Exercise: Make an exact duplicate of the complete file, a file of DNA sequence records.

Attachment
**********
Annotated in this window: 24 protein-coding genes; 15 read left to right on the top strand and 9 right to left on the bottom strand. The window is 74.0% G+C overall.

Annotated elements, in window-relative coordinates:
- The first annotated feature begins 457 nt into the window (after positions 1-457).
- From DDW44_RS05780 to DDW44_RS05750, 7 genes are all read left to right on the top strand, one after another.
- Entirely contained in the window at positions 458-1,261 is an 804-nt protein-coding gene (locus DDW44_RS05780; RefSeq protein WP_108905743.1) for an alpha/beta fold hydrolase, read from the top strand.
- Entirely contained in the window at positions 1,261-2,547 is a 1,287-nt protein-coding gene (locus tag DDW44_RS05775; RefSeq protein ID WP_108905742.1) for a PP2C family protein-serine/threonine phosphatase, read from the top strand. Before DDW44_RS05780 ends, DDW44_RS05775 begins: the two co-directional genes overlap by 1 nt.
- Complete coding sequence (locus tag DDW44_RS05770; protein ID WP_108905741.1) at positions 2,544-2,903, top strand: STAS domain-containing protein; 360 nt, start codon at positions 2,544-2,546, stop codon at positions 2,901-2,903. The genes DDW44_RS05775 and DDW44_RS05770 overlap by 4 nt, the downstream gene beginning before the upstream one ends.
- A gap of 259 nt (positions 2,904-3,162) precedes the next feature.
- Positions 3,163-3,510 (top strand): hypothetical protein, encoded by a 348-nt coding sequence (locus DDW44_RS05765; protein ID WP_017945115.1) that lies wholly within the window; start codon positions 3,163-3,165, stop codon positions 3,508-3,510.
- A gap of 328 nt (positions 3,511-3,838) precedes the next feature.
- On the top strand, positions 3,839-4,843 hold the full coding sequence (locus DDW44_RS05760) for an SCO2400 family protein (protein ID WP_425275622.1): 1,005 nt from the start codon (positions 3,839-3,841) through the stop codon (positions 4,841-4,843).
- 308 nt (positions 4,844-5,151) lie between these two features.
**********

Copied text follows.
Annotated in this window: 24 protein-coding genes; 15 read left to right on the top strand and 9 right to left on the bottom strand. The window is 74.0% G+C overall.

Annotated elements, in window-relative coordinates:
- The first annotated feature begins 457 nt into the window (after positions 1-457).
- From DDW44_RS05780 to DDW44_RS05750, 7 genes are all read left to right on the top strand, one after another.
- Entirely contained in the window at positions 458-1,261 is an 804-nt protein-coding gene (locus DDW44_RS05780; RefSeq protein WP_108905743.1) for an alpha/beta fold hydrolase, read from the top strand.
- Entirely contained in the window at positions 1,261-2,547 is a 1,287-nt protein-coding gene (locus tag DDW44_RS05775; RefSeq protein ID WP_108905742.1) for a PP2C family protein-serine/threonine phosphatase, read from the top strand. Before DDW44_RS05780 ends, DDW44_RS05775 begins: the two co-directional genes overlap by 1 nt.
- Complete coding sequence (locus tag DDW44_RS05770; protein ID WP_108905741.1) at positions 2,544-2,903, top strand: STAS domain-containing protein; 360 nt, start codon at positions 2,544-2,546, stop codon at positions 2,901-2,903. The genes DDW44_RS05775 and DDW44_RS05770 overlap by 4 nt, the downstream gene beginning before the upstream one ends.
- A gap of 259 nt (positions 2,904-3,162) precedes the next feature.
- Positions 3,163-3,510 (top strand): hypothetical protein, encoded by a 348-nt coding sequence (locus DDW44_RS05765; protein ID WP_017945115.1) that lies wholly within the window; start codon positions 3,163-3,165, stop codon positions 3,508-3,510.
- A gap of 328 nt (positions 3,511-3,838) precedes the next feature.
- On the top strand, positions 3,839-4,843 hold the full coding sequence (locus DDW44_RS05760) for an SCO2400 family protein (protein ID WP_425275622.1): 1,005 nt from the start codon (positions 3,839-3,841) through the stop codon (positions 4,841-4,843).
- 308 nt (positions 4,844-5,151) lie between these two features.